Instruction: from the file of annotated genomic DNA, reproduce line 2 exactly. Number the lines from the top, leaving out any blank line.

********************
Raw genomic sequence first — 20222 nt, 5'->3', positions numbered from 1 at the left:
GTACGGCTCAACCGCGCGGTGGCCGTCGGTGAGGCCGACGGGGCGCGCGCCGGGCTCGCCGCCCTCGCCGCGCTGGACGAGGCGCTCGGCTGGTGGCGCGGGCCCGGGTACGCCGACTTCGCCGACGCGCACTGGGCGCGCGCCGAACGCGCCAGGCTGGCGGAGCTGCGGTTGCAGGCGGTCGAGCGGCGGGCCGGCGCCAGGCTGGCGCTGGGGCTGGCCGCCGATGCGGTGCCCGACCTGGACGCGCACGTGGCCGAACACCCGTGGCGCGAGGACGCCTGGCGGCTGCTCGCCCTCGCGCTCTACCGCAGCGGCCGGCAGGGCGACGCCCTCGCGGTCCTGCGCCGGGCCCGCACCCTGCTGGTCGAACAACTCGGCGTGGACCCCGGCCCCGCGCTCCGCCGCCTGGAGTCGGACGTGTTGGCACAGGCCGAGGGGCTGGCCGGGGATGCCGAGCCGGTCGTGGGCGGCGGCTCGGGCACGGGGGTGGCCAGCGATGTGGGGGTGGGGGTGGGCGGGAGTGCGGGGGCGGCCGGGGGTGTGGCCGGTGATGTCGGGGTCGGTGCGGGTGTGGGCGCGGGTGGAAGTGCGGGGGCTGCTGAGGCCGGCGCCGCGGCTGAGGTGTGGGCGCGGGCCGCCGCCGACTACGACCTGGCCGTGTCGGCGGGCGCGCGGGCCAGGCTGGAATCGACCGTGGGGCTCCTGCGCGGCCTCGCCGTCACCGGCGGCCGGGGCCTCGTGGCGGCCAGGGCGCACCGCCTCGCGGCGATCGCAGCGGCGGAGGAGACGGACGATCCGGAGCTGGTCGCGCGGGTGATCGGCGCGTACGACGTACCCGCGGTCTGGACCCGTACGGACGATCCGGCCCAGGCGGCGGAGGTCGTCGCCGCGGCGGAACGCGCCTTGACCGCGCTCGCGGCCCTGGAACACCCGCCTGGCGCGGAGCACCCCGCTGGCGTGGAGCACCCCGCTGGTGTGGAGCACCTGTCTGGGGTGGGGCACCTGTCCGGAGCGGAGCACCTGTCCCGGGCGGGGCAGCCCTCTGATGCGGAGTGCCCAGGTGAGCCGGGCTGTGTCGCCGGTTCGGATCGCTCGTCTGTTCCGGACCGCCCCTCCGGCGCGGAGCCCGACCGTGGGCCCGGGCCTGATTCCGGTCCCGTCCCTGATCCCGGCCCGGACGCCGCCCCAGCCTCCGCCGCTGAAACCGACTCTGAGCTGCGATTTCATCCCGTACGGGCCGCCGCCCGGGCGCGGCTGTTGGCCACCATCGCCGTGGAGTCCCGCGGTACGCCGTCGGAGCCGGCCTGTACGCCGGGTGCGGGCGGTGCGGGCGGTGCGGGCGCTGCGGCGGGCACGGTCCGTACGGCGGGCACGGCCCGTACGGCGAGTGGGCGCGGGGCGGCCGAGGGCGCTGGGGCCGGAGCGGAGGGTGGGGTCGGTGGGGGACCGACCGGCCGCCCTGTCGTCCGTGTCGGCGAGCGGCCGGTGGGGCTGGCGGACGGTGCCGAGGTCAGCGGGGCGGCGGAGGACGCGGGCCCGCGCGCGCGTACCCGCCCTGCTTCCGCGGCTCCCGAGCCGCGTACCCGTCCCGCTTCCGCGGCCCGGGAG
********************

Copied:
GTACGGCTCAACCGCGCGGTGGCCGTCGGTGAGGCCGACGGGGCGCGCGCCGGGCTCGCCGCCCTCGCCGCGCTGGACGAGGCGCTCGGCTGGTGGCGCGGGCCCGGGTACGCCGACTTCGCCGACGCGCACTGGGCGCGCGCCGAACGCGCCAGGCTGGCGGAGCTGCGGTTGCAGGCGGTCGAGCGGCGGGCCGGCGCCAGGCTGGCGCTGGGGCTGGCCGCCGATGCGGTGCCCGACCTGGACGCGCACGTGGCCGAACACCCGTGGCGCGAGGACGCCTGGCGGCTGCTCGCCCTCGCGCTCTACCGCAGCGGCCGGCAGGGCGACGCCCTCGCGGTCCTGCGCCGGGCCCGCACCCTGCTGGTCGAACAACTCGGCGTGGACCCCGGCCCCGCGCTCCGCCGCCTGGAGTCGGACGTGTTGGCACAGGCCGAGGGGCTGGCCGGGGATGCCGAGCCGGTCGTGGGCGGCGGCTCGGGCACGGGGGTGGCCAGCGATGTGGGGGTGGGGGTGGGCGGGAGTGCGGGGGCGGCCGGGGGTGTGGCCGGTGATGTCGGGGTCGGTGCGGGTGTGGGCGCGGGTGGAAGTGCGGGGGCTGCTGAGGCCGGCGCCGCGGCTGAGGTGTGGGCGCGGGCCGCCGCCGACTACGACCTGGCCGTGTCGGCGGGCGCGCGGGCCAGGCTGGAATCGACCGTGGGGCTCCTGCGCGGCCTCGCCGTCACCGGCGGCCGGGGCCTCGTGGCGGCCAGGGCGCACCGCCTCGCGGCGATCGCAGCGGCGGAGGAGACGGACGATCCGGAGCTGGTCGCGCGGGTGATCGGCGCGTACGACGTACCCGCGGTCTGGACCCGTACGGACGATCCGGCCCAGGCGGCGGAGGTCGTCGCCGCGGCGGAACGCGCCTTGACCGCGCTCGCGGCCCTGGAACACCCGCCTGGCGCGGAGCACCCCGCTGGCGTGGAGCACCCCGCTGGTGTGGAGCACCTGTCTGGGGTGGGGCACCTGTCCGGAGCGGAGCACCTGTCCCGGGCGGGGCAGCCCTCTGATGCGGAGTGCCCAGGTGAGCCGGGCTGTGTCGCCGGTTCGGATCGCTCGTCTGTTCCGGACCGCCCCTCCGGCGCGGAGCCCGACCGTGGGCCCGGGCCTGATTCCGGTCCCGTCCCTGATCCCGGCCCGGACGCCGCCCCAGCCTCCGCCGCTGAAACCGACTCTGAGCTGCGATTTCATCCCGTACGGGCCGCCGCCCGGGCGCGGCTGTTGGCCACCATCGCCGTGGAGTCCCGCGGTACGCCGTCGGAGCCGGCCTGTACGCCGGGTGCGGGCGGTGCGGGCGGTGCGGGCGCTGCGGCGGGCACGGTCCGTACGGCGGGCACGGCCCGTACGGCGAGTGGGCGCGGGGCGGCCGAGGGCGCTGGGGCCGGAGCGGAGGGTGGGGTCGGTGGGGGACCGACCGGCCGCCCTGTCGTCCGTGTCGGCGAGCGGCCGGTGGGGCTGGCGGACGGTGCCGAGGTCAGCGGGGCGGCGGAGGACGCGGGCCCGCGCGCGCGTACCCGCCCTGCTTCCGCGGCTCCCGAGCCGCGTACCCGTCCCGCTTCCGCGGCCCGGGAG